[en] Solute transport in the saturated zone of a micro-fissured, fractured and even locally slightly karstified aquifer has been studied by multi-tracer tests in groundwater convergent flow conditions to pumping wells or towards a collecting gallery. Different behaviour has been detected that can be described by three kinds of typical breakthrough curves: (a) transport with a dominant advective component, producing narrow and symmetrical observed breakthrough curves, characteristic of solute transport in open fractures or conduits; (b) transport with significant advective and dispersive components exhibiting more spread-out breakthrough curves, with also non-symmetrical trends caused by retardation effects; (c) transport with a dominant dispersive component, showing mostly a flat breakthrough curve where dispersion and possible immobile water effects are difficult to be separated. These results were synthesized from thirty-five injections of tracers, distributed between 11 sites.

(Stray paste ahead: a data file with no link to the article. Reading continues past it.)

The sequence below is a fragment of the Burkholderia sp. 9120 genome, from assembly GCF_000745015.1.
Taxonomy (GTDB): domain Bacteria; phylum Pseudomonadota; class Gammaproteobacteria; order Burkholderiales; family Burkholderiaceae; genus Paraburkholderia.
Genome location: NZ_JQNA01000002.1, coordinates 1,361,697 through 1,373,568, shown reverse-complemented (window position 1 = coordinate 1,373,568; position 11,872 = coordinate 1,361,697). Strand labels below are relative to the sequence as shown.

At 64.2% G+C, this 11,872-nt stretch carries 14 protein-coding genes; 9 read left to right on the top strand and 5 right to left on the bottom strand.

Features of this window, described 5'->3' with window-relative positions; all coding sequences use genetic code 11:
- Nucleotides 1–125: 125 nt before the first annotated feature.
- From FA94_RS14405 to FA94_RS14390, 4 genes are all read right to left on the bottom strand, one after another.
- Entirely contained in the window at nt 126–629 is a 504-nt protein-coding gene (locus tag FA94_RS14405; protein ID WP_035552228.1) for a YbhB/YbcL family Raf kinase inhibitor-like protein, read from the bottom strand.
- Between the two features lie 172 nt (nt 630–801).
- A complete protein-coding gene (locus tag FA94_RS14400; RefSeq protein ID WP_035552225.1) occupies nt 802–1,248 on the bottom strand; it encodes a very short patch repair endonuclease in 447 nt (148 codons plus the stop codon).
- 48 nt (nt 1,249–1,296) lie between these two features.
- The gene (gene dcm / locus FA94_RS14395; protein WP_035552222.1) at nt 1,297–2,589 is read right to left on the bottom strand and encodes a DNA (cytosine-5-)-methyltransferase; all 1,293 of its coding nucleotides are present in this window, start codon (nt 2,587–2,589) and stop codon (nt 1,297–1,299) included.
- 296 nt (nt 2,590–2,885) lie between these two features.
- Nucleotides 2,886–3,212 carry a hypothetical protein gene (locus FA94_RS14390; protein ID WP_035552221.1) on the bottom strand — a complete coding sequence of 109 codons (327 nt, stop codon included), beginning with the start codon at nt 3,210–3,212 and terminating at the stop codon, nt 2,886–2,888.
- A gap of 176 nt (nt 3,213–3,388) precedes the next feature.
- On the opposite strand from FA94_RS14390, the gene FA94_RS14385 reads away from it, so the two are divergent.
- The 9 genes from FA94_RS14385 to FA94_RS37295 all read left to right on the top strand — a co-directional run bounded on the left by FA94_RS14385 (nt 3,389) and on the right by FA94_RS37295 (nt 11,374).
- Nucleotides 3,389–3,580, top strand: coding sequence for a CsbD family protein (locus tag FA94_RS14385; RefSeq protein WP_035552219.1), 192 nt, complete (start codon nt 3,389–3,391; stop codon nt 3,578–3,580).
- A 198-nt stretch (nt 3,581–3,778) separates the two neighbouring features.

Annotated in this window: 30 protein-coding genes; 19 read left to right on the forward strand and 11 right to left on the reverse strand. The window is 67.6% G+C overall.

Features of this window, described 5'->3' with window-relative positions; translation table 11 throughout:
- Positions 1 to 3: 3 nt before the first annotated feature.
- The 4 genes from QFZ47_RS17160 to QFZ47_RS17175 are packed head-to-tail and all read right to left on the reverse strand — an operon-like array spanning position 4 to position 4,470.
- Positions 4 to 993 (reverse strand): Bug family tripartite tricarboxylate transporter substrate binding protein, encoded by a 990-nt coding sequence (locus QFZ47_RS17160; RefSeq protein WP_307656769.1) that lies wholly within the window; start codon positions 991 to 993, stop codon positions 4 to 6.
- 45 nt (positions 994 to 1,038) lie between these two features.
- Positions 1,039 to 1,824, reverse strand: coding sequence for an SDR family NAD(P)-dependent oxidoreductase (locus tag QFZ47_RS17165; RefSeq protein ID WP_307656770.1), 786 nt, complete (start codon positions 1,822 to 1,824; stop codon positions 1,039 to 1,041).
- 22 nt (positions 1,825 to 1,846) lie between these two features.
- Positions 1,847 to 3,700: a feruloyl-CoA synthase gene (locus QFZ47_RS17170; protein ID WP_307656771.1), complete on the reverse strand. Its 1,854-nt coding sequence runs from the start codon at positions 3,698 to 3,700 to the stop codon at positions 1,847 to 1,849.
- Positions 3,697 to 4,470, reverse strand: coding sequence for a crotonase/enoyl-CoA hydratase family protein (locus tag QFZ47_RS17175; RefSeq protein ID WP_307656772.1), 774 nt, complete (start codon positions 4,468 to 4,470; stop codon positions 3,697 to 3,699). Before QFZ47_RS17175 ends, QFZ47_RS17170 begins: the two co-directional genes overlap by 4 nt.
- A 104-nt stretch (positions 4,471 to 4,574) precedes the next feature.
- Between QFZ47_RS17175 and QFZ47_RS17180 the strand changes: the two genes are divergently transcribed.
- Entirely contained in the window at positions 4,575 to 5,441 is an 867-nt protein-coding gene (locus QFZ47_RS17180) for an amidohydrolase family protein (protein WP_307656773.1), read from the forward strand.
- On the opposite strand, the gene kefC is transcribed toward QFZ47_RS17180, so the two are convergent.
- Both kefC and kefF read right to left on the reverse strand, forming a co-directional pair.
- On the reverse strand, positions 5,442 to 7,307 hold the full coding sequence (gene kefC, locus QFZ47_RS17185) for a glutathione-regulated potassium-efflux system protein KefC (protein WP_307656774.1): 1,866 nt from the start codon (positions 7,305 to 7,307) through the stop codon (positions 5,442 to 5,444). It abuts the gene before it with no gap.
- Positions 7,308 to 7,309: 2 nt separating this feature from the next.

Groundwater flow and solute transport are simulated and illustrated here for one example, employing the finite element code HYDROGEOSPHERE, and using two ways for representing the fracture zones: highly contrasting hydraulic conductivity zones with a classical REV approach and discrete fractures combined with a porous medium by the use of a dual approach. Results are particularly illustrative to show that detailed parameterization and calibration of such a local situation remain difficult even on the basis of an extensive data sets from many tracer tests.